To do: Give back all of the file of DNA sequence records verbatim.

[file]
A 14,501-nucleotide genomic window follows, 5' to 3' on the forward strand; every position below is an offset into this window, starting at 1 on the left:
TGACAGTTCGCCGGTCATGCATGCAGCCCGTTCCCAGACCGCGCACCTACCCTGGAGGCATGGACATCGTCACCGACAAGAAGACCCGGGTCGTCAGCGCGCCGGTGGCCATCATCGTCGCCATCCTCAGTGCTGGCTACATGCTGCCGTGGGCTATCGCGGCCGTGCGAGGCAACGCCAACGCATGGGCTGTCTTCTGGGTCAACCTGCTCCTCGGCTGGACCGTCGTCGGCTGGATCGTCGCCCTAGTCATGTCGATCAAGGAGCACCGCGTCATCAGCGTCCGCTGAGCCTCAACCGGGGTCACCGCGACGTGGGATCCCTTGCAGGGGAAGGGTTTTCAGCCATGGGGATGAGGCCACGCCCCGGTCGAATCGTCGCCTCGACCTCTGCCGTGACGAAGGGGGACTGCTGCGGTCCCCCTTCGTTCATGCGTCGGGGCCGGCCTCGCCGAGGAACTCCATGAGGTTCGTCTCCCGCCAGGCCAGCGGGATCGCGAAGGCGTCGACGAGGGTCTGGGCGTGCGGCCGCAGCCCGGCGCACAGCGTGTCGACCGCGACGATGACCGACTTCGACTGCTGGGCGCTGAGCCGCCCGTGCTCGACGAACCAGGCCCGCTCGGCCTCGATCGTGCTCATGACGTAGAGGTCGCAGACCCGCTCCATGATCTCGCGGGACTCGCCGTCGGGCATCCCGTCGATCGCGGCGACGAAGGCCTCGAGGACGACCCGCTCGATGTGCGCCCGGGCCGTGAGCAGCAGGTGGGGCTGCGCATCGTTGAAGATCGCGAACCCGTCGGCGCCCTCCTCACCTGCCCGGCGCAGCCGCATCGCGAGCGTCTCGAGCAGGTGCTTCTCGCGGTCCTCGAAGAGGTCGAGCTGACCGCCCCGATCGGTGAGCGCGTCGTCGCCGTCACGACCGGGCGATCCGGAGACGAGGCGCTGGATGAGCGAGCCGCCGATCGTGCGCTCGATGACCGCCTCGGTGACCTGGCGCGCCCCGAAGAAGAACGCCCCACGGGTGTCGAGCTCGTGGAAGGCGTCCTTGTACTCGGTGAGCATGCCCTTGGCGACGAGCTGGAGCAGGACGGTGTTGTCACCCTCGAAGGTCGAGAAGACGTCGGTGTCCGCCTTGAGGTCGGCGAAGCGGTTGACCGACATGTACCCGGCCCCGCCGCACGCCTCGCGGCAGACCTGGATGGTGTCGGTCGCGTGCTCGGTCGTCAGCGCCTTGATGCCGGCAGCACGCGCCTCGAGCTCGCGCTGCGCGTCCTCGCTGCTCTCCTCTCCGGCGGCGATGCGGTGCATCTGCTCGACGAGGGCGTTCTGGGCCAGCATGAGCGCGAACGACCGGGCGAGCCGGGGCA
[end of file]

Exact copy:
A 14,501-nucleotide genomic window follows, 5' to 3' on the forward strand; every position below is an offset into this window, starting at 1 on the left:
TGACAGTTCGCCGGTCATGCATGCAGCCCGTTCCCAGACCGCGCACCTACCCTGGAGGCATGGACATCGTCACCGACAAGAAGACCCGGGTCGTCAGCGCGCCGGTGGCCATCATCGTCGCCATCCTCAGTGCTGGCTACATGCTGCCGTGGGCTATCGCGGCCGTGCGAGGCAACGCCAACGCATGGGCTGTCTTCTGGGTCAACCTGCTCCTCGGCTGGACCGTCGTCGGCTGGATCGTCGCCCTAGTCATGTCGATCAAGGAGCACCGCGTCATCAGCGTCCGCTGAGCCTCAACCGGGGTCACCGCGACGTGGGATCCCTTGCAGGGGAAGGGTTTTCAGCCATGGGGATGAGGCCACGCCCCGGTCGAATCGTCGCCTCGACCTCTGCCGTGACGAAGGGGGACTGCTGCGGTCCCCCTTCGTTCATGCGTCGGGGCCGGCCTCGCCGAGGAACTCCATGAGGTTCGTCTCCCGCCAGGCCAGCGGGATCGCGAAGGCGTCGACGAGGGTCTGGGCGTGCGGCCGCAGCCCGGCGCACAGCGTGTCGACCGCGACGATGACCGACTTCGACTGCTGGGCGCTGAGCCGCCCGTGCTCGACGAACCAGGCCCGCTCGGCCTCGATCGTGCTCATGACGTAGAGGTCGCAGACCCGCTCCATGATCTCGCGGGACTCGCCGTCGGGCATCCCGTCGATCGCGGCGACGAAGGCCTCGAGGACGACCCGCTCGATGTGCGCCCGGGCCGTGAGCAGCAGGTGGGGCTGCGCATCGTTGAAGATCGCGAACCCGTCGGCGCCCTCCTCACCTGCCCGGCGCAGCCGCATCGCGAGCGTCTCGAGCAGGTGCTTCTCGCGGTCCTCGAAGAGGTCGAGCTGACCGCCCCGATCGGTGAGCGCGTCGTCGCCGTCACGACCGGGCGATCCGGAGACGAGGCGCTGGATGAGCGAGCCGCCGATCGTGCGCTCGATGACCGCCTCGGTGACCTGGCGCGCCCCGAAGAAGAACGCCCCACGGGTGTCGAGCTCGTGGAAGGCGTCCTTGTACTCGGTGAGCATGCCCTTGGCGACGAGCTGGAGCAGGACGGTGTTGTCACCCTCGAAGGTCGAGAAGACGTCGGTGTCCGCCTTGAGGTCGGCGAAGCGGTTGACCGACATGTACCCGGCCCCGCCGCACGCCTCGCGGCAGACCTGGATGGTGTCGGTCGCGTGCTCGGTCGTCAGCGCCTTGATGCCGGCAGCACGCGCCTCGAGCTCGCGCTGCGCGTCCTCGCTGCTCTCCTCTCCGGCGGCGATGCGGTGCATCTGCTCGACGAGGGCGTTCTGGGCCAGCATGAGCGCGAACGACCGGGCGAGCCGGGGCA